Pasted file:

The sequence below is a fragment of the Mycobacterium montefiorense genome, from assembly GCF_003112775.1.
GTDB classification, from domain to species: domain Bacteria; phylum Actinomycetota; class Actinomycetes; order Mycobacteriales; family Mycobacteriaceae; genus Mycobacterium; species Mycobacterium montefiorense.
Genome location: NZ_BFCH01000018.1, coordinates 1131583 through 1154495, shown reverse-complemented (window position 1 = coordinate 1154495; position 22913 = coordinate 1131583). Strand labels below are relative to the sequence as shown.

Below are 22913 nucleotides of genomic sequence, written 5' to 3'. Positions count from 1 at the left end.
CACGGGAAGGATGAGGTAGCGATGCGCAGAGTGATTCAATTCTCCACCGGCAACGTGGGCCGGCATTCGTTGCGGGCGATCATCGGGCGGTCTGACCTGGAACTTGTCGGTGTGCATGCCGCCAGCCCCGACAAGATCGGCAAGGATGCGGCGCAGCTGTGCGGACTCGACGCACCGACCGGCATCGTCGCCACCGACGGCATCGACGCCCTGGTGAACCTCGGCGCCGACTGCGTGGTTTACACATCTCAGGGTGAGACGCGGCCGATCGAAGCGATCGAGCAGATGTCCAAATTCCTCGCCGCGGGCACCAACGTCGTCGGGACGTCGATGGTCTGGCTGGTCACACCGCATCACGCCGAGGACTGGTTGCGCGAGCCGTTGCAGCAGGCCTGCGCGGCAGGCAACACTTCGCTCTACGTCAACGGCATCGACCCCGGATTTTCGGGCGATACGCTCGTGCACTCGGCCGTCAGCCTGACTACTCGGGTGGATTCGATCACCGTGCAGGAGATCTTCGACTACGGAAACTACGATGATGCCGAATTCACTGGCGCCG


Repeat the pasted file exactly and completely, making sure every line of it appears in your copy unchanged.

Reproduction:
The sequence below is a fragment of the Mycobacterium montefiorense genome, from assembly GCF_003112775.1.
GTDB classification, from domain to species: domain Bacteria; phylum Actinomycetota; class Actinomycetes; order Mycobacteriales; family Mycobacteriaceae; genus Mycobacterium; species Mycobacterium montefiorense.
Genome location: NZ_BFCH01000018.1, coordinates 1131583 through 1154495, shown reverse-complemented (window position 1 = coordinate 1154495; position 22913 = coordinate 1131583). Strand labels below are relative to the sequence as shown.

Below are 22913 nucleotides of genomic sequence, written 5' to 3'. Positions count from 1 at the left end.
CACGGGAAGGATGAGGTAGCGATGCGCAGAGTGATTCAATTCTCCACCGGCAACGTGGGCCGGCATTCGTTGCGGGCGATCATCGGGCGGTCTGACCTGGAACTTGTCGGTGTGCATGCCGCCAGCCCCGACAAGATCGGCAAGGATGCGGCGCAGCTGTGCGGACTCGACGCACCGACCGGCATCGTCGCCACCGACGGCATCGACGCCCTGGTGAACCTCGGCGCCGACTGCGTGGTTTACACATCTCAGGGTGAGACGCGGCCGATCGAAGCGATCGAGCAGATGTCCAAATTCCTCGCCGCGGGCACCAACGTCGTCGGGACGTCGATGGTCTGGCTGGTCACACCGCATCACGCCGAGGACTGGTTGCGCGAGCCGTTGCAGCAGGCCTGCGCGGCAGGCAACACTTCGCTCTACGTCAACGGCATCGACCCCGGATTTTCGGGCGATACGCTCGTGCACTCGGCCGTCAGCCTGACTACTCGGGTGGATTCGATCACCGTGCAGGAGATCTTCGACTACGGAAACTACGATGATGCCGAATTCACTGGCGCCG